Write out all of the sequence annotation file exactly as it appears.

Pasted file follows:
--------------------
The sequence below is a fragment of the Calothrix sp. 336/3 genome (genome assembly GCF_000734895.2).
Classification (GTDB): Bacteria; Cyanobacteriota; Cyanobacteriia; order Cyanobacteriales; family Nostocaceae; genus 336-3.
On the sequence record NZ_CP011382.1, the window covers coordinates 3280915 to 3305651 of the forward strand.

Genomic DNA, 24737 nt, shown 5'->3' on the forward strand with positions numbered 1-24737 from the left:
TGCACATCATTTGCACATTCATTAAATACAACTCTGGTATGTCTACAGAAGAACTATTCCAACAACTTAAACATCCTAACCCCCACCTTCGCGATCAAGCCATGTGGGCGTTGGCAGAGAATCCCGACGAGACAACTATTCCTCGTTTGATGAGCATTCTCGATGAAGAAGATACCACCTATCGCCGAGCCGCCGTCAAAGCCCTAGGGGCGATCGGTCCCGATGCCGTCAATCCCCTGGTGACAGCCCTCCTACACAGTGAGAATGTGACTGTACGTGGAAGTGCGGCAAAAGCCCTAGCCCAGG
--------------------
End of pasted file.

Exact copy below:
The sequence below is a fragment of the Calothrix sp. 336/3 genome (genome assembly GCF_000734895.2).
Classification (GTDB): Bacteria; Cyanobacteriota; Cyanobacteriia; order Cyanobacteriales; family Nostocaceae; genus 336-3.
On the sequence record NZ_CP011382.1, the window covers coordinates 3280915 to 3305651 of the forward strand.

Genomic DNA, 24737 nt, shown 5'->3' on the forward strand with positions numbered 1-24737 from the left:
TGCACATCATTTGCACATTCATTAAATACAACTCTGGTATGTCTACAGAAGAACTATTCCAACAACTTAAACATCCTAACCCCCACCTTCGCGATCAAGCCATGTGGGCGTTGGCAGAGAATCCCGACGAGACAACTATTCCTCGTTTGATGAGCATTCTCGATGAAGAAGATACCACCTATCGCCGAGCCGCCGTCAAAGCCCTAGGGGCGATCGGTCCCGATGCCGTCAATCCCCTGGTGACAGCCCTCCTACACAGTGAGAATGTGACTGTACGTGGAAGTGCGGCAAAAGCCCTAGCCCAGG